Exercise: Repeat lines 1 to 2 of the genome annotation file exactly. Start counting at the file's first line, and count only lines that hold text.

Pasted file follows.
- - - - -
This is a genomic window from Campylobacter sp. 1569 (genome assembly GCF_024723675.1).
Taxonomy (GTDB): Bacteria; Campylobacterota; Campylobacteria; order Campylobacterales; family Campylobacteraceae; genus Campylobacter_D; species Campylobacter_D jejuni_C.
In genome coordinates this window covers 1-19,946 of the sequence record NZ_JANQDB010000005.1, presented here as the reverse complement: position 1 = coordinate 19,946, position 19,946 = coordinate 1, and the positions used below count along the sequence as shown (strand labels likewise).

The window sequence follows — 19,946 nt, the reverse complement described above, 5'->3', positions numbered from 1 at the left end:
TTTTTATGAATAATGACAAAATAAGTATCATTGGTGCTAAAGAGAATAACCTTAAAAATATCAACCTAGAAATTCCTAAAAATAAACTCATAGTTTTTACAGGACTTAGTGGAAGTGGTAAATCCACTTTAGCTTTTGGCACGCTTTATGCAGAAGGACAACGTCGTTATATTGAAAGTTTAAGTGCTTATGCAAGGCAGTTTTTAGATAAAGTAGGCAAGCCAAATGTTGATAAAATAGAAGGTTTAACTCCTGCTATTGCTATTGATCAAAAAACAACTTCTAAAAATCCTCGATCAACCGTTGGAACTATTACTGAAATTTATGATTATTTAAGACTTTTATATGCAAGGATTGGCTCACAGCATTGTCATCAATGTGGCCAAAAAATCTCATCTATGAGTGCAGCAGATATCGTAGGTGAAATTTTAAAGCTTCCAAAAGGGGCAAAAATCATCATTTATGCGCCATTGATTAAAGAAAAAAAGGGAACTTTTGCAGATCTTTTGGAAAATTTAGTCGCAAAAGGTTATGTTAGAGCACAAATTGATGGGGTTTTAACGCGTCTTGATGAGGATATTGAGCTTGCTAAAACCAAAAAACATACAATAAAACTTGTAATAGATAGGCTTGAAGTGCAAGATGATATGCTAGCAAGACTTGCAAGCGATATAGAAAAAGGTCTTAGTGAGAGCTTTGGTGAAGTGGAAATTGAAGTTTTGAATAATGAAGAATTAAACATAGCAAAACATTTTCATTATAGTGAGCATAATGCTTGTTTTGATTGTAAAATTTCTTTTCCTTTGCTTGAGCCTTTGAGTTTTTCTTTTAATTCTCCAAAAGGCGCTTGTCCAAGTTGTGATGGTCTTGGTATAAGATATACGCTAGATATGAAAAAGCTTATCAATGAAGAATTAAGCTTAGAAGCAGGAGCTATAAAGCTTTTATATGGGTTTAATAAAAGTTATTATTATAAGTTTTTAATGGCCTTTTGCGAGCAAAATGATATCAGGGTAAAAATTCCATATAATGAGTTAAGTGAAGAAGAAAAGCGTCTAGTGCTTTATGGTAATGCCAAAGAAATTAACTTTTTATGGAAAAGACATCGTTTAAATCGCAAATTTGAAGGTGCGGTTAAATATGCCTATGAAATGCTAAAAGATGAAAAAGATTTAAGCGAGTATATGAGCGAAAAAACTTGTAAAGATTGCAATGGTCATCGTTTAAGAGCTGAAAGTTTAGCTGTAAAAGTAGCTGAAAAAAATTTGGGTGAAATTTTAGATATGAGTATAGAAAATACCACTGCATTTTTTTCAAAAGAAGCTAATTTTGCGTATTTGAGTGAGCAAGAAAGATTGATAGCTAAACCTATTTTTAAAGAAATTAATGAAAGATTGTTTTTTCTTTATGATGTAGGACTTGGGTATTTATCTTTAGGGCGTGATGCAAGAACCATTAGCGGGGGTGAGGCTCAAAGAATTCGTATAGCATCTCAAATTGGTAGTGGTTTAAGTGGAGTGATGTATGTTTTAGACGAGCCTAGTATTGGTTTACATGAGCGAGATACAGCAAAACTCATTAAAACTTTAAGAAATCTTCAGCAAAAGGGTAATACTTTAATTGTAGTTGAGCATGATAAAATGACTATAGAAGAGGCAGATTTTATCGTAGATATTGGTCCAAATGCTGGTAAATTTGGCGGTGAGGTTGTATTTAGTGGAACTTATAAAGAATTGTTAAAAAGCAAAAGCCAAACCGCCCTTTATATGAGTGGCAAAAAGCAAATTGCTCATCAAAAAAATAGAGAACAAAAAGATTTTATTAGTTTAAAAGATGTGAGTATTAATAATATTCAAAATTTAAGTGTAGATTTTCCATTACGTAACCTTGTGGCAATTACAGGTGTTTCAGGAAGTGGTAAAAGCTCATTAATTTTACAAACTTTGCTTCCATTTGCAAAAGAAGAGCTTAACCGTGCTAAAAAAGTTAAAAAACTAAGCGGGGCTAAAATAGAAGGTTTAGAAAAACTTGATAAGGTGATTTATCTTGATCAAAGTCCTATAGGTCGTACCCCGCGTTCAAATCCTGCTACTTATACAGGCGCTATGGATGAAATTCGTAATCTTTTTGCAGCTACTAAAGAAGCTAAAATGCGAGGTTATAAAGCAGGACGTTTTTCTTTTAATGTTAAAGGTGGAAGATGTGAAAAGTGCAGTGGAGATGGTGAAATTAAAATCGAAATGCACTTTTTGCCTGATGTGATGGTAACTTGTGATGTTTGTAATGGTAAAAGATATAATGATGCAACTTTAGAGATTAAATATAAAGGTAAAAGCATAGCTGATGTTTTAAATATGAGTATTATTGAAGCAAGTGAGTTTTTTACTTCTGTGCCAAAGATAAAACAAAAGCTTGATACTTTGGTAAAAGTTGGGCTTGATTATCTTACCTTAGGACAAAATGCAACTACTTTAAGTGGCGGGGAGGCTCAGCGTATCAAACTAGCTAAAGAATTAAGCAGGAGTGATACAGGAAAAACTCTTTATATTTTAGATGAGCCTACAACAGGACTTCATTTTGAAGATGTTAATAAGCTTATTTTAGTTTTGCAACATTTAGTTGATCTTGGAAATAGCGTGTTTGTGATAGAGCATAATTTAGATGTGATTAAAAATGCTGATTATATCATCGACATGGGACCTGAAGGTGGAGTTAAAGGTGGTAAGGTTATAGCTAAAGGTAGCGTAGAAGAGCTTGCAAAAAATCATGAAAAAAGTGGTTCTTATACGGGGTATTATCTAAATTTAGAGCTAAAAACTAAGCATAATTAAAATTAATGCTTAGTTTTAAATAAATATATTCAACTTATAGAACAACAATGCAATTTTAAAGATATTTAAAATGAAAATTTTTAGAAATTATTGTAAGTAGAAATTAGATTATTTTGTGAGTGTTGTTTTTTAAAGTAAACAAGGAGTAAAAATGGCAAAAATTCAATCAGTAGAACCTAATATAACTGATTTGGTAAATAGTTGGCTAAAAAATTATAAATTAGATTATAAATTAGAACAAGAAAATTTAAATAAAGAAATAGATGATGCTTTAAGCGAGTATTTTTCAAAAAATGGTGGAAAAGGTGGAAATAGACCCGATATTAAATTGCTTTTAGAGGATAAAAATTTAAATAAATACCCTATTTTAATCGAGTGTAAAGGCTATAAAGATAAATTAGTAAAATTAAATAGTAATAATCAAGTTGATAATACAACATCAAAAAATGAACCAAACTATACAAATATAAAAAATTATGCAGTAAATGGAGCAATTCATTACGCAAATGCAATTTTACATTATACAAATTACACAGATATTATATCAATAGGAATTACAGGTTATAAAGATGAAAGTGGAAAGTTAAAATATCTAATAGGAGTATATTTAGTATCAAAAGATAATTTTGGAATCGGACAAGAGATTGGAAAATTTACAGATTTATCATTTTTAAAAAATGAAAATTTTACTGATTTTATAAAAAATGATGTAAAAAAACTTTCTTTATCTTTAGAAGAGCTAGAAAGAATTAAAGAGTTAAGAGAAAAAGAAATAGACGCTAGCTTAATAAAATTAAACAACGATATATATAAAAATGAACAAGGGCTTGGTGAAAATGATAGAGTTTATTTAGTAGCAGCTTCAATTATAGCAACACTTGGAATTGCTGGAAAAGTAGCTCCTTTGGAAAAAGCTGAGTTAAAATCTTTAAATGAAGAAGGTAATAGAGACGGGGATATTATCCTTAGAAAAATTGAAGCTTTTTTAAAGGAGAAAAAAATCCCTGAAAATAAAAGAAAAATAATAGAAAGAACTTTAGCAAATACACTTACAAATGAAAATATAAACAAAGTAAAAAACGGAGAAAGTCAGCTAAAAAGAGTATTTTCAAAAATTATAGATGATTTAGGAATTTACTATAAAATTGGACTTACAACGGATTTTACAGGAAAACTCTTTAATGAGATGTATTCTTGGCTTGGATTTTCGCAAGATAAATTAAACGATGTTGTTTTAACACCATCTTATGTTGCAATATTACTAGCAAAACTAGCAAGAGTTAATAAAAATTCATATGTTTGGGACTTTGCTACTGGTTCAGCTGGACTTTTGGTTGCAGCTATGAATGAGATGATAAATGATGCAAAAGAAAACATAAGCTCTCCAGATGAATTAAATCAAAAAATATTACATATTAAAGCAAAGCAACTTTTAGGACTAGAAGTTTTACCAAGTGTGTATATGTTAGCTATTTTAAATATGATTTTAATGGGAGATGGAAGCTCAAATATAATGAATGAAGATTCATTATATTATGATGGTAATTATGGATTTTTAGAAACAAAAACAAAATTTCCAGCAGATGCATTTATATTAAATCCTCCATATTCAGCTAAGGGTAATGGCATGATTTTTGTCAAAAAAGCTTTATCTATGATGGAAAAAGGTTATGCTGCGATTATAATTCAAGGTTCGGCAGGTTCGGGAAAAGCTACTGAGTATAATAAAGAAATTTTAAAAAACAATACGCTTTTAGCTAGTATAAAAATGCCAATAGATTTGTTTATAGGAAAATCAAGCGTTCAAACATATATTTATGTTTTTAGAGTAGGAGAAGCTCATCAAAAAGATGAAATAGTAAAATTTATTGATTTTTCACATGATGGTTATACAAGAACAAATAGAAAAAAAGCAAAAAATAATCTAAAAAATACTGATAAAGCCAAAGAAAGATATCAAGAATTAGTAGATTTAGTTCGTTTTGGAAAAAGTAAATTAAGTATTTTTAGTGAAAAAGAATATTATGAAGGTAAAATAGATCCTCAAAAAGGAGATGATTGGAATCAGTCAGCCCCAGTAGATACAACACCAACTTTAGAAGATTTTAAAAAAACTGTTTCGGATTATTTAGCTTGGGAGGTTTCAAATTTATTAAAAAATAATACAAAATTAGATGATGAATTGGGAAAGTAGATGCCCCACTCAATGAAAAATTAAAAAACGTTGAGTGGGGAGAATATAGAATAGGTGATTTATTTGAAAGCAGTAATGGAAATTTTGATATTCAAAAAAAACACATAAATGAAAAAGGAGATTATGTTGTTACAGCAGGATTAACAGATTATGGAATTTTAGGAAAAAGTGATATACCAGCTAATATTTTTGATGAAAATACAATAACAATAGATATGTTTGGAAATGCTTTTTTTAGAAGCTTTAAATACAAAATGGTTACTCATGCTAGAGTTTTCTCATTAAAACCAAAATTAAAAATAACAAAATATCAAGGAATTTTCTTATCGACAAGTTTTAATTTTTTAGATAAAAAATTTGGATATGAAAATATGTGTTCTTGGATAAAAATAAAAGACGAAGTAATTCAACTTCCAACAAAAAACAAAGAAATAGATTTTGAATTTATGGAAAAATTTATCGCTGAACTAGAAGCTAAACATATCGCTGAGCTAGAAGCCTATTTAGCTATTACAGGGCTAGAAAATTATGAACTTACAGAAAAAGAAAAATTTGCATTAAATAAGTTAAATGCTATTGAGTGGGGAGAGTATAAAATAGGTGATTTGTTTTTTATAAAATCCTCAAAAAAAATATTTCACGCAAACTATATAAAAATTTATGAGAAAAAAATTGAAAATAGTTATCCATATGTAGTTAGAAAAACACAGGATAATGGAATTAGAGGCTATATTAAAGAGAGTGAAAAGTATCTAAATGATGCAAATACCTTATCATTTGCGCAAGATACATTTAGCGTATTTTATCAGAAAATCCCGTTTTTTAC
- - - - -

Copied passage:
This is a genomic window from Campylobacter sp. 1569 (genome assembly GCF_024723675.1).
Taxonomy (GTDB): Bacteria; Campylobacterota; Campylobacteria; order Campylobacterales; family Campylobacteraceae; genus Campylobacter_D; species Campylobacter_D jejuni_C.